Sex, Security and Foreign Policy Priorities

The Global Summit to end Sexual Violence in Conflict took place in London June 10-12, co-chaired by British Foreign Secretary William Hague and Angelina Jolie, Special Envoy for the UN High Commissioner for Refugees.  It was a high-profile and high media blitz event with an outsize inter-governmental meeting, a day-long expert meeting and a large fringe gathering of activists from around the globe.  

A core part of the summit’s business was to advance agreement of the International Protocol on the Documentation and Investigation of Sexual Violence in Conflict. The Protocol, which has now been endorsed by over 150 states, provides a set of “basic standards” for documentation, collection of evidence, and witness protection when dealing with suspected cases of sexual violence in war. The Summit builds on the Preventing Sexual Violence Initiative, first launched by William Hague in 2012. All governments who had endorsed the UN Declaration of Commitment to End Sexual Violence in Conflict were invited.  125 appeared, including a large US delegation led by Secretary of State John Kerry.  Secretary Kerry closed out the conference, saying we “will not tolerate rape as a tactic of war and intimidation”.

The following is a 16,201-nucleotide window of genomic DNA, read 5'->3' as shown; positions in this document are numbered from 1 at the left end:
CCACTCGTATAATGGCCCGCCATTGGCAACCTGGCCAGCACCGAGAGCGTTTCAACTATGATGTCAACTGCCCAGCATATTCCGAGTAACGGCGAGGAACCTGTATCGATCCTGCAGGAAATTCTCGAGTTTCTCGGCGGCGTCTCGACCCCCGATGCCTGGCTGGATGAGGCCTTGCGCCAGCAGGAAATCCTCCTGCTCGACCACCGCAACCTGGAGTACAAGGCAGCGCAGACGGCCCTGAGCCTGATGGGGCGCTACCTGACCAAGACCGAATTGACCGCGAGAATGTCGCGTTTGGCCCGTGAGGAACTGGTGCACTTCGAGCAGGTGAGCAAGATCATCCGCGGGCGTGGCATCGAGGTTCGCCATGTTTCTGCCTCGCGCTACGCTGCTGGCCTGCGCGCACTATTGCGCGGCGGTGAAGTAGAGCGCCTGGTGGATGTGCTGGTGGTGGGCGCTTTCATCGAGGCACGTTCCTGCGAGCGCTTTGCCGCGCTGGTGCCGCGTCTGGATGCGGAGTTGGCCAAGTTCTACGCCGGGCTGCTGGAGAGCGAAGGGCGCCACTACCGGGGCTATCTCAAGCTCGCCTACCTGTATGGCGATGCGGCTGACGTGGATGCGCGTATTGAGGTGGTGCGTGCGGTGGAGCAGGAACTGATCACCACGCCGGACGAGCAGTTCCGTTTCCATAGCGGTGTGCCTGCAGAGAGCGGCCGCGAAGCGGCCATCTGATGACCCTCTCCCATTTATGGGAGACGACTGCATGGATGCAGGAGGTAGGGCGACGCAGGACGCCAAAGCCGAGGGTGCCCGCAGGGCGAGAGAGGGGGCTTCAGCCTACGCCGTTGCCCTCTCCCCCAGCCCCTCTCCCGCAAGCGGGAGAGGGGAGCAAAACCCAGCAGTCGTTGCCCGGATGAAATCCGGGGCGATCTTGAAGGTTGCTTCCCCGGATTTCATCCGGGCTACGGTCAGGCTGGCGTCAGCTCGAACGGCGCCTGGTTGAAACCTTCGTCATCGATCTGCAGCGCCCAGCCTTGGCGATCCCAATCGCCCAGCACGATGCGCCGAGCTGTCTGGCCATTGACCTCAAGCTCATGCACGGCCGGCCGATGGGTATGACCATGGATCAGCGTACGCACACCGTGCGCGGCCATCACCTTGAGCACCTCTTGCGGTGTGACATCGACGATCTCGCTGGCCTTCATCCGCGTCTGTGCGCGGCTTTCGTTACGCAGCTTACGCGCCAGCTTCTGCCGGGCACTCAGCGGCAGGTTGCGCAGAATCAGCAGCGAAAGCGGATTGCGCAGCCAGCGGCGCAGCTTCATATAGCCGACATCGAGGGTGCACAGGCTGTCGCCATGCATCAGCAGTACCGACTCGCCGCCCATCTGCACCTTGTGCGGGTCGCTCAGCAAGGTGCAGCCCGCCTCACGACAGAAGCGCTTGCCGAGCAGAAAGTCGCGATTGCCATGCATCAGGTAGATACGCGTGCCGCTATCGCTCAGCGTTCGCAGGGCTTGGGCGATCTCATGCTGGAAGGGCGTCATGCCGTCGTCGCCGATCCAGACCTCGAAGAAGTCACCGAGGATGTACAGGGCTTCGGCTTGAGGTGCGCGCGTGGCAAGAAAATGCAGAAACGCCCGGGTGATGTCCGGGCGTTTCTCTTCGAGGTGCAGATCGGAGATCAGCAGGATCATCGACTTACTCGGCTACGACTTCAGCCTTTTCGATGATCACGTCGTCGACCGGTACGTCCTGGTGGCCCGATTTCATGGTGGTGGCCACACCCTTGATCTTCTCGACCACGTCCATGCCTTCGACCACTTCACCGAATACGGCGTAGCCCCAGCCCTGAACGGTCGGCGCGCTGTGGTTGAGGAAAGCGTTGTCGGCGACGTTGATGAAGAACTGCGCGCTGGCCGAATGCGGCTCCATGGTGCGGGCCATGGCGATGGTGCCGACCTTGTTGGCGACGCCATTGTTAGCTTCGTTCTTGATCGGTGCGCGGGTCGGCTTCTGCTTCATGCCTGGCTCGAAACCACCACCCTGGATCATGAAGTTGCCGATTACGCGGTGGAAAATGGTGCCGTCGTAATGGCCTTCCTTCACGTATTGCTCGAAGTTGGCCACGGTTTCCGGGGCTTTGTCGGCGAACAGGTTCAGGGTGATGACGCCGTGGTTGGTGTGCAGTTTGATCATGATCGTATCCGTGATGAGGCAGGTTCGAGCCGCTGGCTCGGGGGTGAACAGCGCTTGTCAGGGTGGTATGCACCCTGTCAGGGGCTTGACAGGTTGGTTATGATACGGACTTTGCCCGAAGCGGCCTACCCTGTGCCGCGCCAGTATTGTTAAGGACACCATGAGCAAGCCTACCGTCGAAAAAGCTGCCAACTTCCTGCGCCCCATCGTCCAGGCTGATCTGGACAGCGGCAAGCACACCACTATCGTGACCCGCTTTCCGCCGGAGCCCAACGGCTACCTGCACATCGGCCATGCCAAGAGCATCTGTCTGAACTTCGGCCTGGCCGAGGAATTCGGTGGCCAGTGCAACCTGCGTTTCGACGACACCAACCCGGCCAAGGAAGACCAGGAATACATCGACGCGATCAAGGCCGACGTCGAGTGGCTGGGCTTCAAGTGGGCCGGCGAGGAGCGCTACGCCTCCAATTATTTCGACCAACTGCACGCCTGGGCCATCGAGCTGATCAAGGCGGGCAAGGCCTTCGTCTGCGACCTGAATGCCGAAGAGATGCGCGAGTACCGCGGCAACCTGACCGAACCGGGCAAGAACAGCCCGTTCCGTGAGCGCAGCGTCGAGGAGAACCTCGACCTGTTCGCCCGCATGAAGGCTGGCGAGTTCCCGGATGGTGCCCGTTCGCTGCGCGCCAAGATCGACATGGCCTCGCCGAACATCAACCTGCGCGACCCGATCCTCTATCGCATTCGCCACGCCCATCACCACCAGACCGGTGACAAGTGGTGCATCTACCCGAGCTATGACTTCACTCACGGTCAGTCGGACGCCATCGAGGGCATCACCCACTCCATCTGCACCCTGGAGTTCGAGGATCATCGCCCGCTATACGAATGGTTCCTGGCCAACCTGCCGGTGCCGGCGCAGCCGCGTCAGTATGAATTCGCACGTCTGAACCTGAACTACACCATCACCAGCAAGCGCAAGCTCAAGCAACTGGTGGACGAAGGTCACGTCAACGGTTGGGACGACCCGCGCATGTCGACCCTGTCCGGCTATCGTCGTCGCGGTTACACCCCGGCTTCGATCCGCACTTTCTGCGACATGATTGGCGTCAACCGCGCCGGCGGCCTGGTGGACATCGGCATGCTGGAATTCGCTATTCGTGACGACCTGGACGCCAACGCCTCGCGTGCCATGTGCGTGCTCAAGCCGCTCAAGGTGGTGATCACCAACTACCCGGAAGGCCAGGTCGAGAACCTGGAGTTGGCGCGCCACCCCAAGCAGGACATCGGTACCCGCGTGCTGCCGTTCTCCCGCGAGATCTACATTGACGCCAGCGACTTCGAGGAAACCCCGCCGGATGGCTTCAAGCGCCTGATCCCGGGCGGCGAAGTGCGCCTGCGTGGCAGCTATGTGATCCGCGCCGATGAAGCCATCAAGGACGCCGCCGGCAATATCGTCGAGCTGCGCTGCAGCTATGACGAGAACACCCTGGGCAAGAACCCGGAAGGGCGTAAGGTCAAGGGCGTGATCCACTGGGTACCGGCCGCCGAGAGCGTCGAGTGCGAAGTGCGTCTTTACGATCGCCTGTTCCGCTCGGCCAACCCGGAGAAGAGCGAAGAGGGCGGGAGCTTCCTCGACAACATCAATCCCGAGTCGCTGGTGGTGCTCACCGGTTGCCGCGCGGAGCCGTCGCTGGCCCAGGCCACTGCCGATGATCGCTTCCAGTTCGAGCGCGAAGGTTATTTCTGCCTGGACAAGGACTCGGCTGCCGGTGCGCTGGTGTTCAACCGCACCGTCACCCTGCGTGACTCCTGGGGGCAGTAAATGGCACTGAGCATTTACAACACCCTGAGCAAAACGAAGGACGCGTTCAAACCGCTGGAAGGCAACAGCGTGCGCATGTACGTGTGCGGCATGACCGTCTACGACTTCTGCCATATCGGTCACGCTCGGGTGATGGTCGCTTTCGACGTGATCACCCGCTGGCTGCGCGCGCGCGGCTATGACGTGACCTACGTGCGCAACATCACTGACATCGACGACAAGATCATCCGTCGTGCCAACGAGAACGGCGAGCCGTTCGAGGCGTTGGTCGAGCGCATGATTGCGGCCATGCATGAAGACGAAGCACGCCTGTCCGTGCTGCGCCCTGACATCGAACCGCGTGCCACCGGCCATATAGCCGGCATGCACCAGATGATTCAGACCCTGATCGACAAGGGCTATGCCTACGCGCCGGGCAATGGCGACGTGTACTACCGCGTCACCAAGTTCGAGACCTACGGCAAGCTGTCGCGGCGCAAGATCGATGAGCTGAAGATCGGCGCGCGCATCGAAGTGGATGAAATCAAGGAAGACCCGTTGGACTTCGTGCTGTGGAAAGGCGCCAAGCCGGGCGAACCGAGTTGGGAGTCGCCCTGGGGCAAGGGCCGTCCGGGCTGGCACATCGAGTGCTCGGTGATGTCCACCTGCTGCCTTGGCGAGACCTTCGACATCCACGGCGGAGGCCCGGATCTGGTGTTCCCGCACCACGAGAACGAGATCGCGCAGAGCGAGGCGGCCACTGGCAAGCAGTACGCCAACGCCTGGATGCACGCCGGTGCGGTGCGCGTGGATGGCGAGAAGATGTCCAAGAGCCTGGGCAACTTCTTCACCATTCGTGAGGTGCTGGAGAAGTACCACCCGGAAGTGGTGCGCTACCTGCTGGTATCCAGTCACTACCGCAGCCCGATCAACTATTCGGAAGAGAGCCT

The UK Initiative takes its cue from fifteen years of United Nations Security Council mobilization around sexual violence which has produced multiple UNSC Resolutions on gender, peace and security. These include UNSC resolutions 1325 (2000), 1820 (2008) and 1889 (2009), 1960 and 2122 (2013).  All resolutions bear the motif of acknowledging sexual harms, promoting criminal accountability, and creating incentives for states to include women in accountability conversations. High profile pronouncements by Security Council veto states have made sexual violence in conflict a highly visible agenda item for the P5  in the past few years.  In all these sites, I emphasize that the core regulatory preoccupation by states has been with sexual violence, and in particular with rape. Any discussion of gender inequality has been distinctly cut off from rape discourses, and impunity analysis bears no connection to advocacy around advancing economic and political equality for women. Notably it is rape that has garnered the most international legal and policy ‘action’.